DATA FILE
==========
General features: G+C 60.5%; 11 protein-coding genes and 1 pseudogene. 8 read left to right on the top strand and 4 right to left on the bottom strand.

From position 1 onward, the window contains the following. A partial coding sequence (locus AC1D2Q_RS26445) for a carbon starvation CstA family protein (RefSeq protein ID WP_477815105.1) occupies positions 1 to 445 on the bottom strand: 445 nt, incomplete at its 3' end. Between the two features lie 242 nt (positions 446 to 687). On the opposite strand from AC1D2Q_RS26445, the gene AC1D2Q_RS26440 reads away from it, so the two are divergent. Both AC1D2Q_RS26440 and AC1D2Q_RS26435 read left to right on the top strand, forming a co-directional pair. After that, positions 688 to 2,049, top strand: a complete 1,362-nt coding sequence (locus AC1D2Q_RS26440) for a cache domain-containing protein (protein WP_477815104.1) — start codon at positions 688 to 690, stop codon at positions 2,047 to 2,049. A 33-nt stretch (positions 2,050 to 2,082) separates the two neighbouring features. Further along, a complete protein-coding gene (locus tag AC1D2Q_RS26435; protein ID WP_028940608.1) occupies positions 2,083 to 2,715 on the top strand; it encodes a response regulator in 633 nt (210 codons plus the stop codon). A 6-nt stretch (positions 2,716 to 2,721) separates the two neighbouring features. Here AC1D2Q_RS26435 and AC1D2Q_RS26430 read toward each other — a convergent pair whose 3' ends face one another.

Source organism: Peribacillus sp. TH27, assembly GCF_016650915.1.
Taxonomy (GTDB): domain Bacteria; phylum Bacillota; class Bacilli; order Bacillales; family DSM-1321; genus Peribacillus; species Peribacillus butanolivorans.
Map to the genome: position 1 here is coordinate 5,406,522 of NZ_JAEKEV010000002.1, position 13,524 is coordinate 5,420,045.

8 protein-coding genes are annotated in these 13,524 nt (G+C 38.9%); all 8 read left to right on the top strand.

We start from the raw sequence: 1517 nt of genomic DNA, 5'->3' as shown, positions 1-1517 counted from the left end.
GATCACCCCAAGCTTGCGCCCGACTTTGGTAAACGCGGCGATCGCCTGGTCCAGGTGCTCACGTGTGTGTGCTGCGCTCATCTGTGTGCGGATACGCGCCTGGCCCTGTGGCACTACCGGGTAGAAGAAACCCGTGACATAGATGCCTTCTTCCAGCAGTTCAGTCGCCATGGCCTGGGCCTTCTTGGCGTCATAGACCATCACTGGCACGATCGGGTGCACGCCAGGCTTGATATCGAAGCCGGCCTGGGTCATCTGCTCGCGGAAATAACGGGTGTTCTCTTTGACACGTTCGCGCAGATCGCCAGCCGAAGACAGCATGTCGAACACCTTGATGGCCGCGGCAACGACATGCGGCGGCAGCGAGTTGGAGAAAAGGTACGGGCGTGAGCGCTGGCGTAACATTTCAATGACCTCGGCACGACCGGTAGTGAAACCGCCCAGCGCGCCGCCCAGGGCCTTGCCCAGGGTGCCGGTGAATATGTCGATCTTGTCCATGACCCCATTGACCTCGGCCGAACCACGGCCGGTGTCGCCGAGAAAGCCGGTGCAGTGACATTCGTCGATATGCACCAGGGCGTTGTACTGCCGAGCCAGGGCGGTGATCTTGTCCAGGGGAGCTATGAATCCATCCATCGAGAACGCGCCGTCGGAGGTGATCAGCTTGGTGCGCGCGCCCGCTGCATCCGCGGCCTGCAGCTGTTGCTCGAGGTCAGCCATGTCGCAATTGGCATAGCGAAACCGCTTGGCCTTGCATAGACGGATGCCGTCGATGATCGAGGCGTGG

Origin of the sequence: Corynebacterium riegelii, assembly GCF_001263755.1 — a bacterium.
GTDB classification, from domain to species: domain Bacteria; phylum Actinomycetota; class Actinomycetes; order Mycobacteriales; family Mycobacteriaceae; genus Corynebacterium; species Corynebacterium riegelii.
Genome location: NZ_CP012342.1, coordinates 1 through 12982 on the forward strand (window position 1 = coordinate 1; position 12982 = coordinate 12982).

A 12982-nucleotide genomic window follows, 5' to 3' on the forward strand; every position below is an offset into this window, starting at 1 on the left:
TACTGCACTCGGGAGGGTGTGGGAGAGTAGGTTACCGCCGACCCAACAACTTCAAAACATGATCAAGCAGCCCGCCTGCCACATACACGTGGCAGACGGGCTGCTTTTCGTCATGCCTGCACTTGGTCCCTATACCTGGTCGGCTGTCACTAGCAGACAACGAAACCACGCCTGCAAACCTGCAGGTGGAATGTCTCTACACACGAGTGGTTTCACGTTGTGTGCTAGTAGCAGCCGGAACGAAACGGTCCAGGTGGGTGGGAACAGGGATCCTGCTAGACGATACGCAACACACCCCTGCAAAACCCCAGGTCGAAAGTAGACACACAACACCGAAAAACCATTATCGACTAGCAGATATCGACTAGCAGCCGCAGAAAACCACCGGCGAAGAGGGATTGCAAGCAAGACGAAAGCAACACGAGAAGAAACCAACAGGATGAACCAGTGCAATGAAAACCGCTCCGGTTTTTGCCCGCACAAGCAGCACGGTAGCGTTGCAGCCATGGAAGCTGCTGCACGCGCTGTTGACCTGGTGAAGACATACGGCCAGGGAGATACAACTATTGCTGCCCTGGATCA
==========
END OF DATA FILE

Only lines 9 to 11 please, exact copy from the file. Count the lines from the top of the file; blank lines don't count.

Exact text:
Origin of the sequence: Corynebacterium riegelii, assembly GCF_001263755.1 — a bacterium.
GTDB classification, from domain to species: domain Bacteria; phylum Actinomycetota; class Actinomycetes; order Mycobacteriales; family Mycobacteriaceae; genus Corynebacterium; species Corynebacterium riegelii.
Genome location: NZ_CP012342.1, coordinates 1 through 12982 on the forward strand (window position 1 = coordinate 1; position 12982 = coordinate 12982).